Tuesday, January 22, 2013

Laurie Lynn Drummond

From a Q & A with Laurie Lynn Drummond, author of Anything You Say Can and Will Be Used Against You:

Q: There seems to be a rather striking spiritual/mystical element in some of the stories, when the officers feel the presence of a victim. Katherine wonders "how dead we ever really are." How should a reader understand these encounters in the larger context of the collection? Does constant exposure to death tend to make believers of those in such fields, or does it depend on the individual?

A: I know from speaking with police officers around the country that my experience of death is not unique, that the essence of a person lingers after death. Certainly there are some officers who will "pshaw" this idea or can't bring themselves to even contemplate it; that is partly their personality and mostly their defense mechanisms. However, no matter your personality or disposition, seeing a body brutalized is deeply unsettling—whether from a traffic accident, homicide, suicide, or accidental death. I can only speak for myself, although other officers have echoed my experience: you enter a scene with a job to do and a large part of you does that job—secure the scene first and foremost then deal with the victim, friends and family, the perpetrator, the evidence, call for support (detectives, ambulance, crime scene, coroner, district attorney, child services, etc). You work efficiently and professionally, because that is the job. But another part of you—for some this may be a very small part, for others like me, it's larger—is registering the emotional impact, is seeing the person who is dying or dead as a human being. And if you are paying attention, if you are really seeing, opening your heart for even a few seconds, you...[read on]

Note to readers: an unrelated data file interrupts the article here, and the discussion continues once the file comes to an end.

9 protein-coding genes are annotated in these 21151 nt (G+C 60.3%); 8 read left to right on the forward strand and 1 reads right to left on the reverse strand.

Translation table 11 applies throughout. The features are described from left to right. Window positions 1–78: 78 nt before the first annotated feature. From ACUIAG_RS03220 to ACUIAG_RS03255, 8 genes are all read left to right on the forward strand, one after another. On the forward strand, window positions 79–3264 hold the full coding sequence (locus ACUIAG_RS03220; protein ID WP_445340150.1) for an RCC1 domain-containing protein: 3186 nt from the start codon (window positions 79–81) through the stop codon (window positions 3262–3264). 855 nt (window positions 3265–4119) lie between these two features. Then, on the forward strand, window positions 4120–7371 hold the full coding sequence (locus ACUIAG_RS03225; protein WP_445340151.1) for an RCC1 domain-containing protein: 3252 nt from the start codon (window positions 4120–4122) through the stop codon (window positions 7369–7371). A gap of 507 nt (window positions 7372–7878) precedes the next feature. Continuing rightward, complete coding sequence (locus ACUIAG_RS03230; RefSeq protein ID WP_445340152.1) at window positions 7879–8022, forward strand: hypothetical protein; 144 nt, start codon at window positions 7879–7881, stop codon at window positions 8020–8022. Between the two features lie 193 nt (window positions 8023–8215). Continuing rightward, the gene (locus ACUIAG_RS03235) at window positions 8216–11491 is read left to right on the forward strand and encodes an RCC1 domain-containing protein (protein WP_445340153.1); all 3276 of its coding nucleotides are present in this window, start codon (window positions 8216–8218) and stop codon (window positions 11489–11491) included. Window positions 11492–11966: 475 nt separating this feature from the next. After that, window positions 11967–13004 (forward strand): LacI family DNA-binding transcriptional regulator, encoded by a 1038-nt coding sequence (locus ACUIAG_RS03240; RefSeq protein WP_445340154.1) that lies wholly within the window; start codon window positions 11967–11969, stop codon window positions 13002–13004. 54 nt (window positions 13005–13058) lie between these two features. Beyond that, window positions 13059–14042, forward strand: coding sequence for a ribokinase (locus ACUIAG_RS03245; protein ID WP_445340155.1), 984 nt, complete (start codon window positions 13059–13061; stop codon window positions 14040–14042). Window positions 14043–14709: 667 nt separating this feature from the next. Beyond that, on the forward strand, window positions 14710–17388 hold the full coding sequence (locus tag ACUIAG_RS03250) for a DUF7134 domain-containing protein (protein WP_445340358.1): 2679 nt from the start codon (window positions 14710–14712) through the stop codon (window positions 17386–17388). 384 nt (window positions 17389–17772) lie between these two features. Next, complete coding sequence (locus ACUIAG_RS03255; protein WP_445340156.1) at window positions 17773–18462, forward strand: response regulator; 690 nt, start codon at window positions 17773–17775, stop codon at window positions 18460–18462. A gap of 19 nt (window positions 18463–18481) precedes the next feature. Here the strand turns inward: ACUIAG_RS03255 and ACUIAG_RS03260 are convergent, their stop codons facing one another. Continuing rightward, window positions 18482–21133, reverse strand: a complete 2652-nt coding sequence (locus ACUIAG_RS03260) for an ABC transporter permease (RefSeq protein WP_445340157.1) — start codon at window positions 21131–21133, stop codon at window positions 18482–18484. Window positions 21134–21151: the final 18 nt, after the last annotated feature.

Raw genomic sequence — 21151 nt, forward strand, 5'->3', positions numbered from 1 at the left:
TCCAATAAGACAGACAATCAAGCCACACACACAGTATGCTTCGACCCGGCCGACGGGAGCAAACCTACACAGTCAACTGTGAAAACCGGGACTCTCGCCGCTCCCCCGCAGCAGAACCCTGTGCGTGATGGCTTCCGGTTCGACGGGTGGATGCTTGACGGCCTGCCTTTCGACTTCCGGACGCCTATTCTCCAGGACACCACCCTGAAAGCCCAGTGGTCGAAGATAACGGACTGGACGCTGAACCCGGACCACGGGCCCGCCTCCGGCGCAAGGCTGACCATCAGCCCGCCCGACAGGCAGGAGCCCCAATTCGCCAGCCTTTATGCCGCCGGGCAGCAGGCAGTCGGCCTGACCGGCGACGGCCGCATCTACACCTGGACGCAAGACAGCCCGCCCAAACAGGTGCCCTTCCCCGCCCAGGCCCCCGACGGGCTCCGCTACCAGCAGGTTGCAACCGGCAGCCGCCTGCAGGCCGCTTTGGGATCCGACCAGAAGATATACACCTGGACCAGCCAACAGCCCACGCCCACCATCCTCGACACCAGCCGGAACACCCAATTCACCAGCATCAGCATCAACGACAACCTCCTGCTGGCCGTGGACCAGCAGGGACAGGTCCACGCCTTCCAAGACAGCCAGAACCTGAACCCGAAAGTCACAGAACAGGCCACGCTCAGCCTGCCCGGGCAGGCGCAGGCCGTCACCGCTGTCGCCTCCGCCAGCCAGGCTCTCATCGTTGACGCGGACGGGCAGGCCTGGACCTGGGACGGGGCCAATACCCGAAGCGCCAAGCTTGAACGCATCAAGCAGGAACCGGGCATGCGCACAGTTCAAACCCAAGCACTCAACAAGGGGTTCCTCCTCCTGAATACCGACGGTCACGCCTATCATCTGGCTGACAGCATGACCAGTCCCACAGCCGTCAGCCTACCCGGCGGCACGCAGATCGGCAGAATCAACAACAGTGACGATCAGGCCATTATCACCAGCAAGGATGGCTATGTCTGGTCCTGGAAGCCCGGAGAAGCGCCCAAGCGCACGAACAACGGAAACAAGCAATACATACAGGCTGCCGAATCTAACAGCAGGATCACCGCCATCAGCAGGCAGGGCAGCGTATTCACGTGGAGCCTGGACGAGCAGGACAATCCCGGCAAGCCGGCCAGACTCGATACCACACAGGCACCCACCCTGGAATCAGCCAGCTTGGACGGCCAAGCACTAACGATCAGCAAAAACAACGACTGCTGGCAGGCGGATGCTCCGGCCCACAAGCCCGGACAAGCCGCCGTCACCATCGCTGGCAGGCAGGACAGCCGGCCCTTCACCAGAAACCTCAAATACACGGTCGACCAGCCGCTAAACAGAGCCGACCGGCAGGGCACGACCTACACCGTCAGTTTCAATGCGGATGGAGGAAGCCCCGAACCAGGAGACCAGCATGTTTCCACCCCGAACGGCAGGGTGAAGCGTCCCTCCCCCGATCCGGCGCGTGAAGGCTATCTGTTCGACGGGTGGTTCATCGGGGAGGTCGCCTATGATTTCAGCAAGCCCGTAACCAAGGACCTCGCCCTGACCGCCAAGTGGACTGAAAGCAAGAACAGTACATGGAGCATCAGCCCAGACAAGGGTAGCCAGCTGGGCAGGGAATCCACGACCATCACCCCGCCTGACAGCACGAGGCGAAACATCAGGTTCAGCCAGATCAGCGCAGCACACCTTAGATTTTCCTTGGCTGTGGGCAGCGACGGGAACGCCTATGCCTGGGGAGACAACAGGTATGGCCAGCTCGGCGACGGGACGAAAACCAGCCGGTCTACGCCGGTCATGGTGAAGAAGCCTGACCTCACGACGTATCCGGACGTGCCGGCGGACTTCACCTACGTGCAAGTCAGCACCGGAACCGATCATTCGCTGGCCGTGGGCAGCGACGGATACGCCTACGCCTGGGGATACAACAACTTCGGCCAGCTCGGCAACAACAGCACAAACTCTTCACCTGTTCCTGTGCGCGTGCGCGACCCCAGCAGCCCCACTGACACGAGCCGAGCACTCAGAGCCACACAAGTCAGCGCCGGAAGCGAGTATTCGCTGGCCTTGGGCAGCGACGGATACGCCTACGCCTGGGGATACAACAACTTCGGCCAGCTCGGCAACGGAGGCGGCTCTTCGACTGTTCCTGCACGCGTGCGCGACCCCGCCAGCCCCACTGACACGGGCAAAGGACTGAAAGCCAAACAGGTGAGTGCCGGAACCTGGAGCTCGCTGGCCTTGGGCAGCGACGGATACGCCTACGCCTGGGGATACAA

--Marshal Zeringue